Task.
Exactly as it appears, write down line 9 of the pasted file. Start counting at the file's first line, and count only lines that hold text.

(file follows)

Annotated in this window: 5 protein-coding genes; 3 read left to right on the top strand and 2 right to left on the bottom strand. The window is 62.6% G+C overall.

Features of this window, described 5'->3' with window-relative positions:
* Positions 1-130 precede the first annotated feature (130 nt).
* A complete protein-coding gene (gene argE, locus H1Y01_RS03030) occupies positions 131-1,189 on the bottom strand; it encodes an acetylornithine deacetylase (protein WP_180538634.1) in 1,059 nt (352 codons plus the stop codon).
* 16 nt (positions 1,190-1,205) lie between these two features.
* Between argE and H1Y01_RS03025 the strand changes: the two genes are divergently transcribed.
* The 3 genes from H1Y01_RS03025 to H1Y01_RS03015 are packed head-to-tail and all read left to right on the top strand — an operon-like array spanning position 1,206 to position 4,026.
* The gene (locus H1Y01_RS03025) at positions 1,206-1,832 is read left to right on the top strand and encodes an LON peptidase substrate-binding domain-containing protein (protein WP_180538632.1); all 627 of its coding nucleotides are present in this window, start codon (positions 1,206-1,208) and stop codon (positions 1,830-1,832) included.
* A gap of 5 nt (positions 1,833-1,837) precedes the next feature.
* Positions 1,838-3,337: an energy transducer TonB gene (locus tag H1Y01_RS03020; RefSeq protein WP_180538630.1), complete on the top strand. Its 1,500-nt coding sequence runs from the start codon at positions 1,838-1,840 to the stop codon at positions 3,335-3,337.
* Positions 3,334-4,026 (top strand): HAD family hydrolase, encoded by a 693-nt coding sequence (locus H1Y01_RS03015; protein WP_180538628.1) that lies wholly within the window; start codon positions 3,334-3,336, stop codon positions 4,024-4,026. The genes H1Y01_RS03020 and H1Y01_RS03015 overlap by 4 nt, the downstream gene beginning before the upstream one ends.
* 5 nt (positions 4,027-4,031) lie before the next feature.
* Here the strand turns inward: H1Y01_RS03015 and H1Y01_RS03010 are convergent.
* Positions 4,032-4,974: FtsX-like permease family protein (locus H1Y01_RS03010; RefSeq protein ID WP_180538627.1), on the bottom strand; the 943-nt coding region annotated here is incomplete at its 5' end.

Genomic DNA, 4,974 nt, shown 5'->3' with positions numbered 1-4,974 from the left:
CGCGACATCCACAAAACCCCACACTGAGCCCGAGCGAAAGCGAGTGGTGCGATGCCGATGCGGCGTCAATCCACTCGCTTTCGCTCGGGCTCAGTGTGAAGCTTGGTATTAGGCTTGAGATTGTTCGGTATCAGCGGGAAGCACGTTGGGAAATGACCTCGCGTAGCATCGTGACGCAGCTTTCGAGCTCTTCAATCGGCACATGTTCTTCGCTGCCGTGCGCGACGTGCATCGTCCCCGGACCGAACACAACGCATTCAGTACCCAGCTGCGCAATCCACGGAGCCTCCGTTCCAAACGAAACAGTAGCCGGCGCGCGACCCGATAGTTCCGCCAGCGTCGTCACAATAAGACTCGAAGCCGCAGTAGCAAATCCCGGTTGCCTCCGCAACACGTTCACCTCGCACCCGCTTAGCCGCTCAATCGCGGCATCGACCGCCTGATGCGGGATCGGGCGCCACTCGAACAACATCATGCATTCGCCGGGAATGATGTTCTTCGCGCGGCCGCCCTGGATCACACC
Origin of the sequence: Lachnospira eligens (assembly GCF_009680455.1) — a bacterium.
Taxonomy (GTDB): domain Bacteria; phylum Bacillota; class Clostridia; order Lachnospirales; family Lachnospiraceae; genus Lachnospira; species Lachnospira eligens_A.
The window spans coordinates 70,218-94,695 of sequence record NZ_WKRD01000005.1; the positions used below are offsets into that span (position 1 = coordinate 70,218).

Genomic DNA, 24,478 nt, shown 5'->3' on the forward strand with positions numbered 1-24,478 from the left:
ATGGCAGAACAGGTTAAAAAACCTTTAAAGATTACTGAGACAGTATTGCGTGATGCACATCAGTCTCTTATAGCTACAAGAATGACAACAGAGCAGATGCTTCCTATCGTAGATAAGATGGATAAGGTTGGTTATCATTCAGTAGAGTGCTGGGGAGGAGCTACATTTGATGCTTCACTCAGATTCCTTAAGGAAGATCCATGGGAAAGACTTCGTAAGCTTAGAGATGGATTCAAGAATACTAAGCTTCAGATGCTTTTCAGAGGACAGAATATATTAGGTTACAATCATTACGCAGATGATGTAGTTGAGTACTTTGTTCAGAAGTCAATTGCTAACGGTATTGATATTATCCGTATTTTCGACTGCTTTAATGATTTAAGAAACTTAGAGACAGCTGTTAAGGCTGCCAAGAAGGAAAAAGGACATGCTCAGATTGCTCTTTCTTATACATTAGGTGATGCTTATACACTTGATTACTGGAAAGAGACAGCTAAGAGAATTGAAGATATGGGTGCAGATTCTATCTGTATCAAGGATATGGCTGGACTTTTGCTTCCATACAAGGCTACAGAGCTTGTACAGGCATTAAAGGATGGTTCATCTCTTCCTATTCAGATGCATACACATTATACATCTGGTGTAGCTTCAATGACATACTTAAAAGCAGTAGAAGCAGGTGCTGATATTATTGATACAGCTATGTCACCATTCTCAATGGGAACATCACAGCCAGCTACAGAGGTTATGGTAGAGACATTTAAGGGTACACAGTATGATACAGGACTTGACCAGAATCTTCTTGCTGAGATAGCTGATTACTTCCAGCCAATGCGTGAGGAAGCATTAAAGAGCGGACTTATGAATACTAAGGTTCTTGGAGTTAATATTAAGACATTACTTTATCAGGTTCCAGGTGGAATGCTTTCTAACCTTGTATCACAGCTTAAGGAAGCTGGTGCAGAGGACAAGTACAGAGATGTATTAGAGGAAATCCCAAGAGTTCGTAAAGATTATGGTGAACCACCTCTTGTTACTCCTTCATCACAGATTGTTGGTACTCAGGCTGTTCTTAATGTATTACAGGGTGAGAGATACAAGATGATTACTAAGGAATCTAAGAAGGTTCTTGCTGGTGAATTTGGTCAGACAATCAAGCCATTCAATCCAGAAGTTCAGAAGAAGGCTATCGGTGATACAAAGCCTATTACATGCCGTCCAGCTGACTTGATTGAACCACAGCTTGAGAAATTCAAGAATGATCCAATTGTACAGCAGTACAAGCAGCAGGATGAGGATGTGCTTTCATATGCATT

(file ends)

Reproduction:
* A gap of 5 nt (positions 1,833-1,837) precedes the next feature.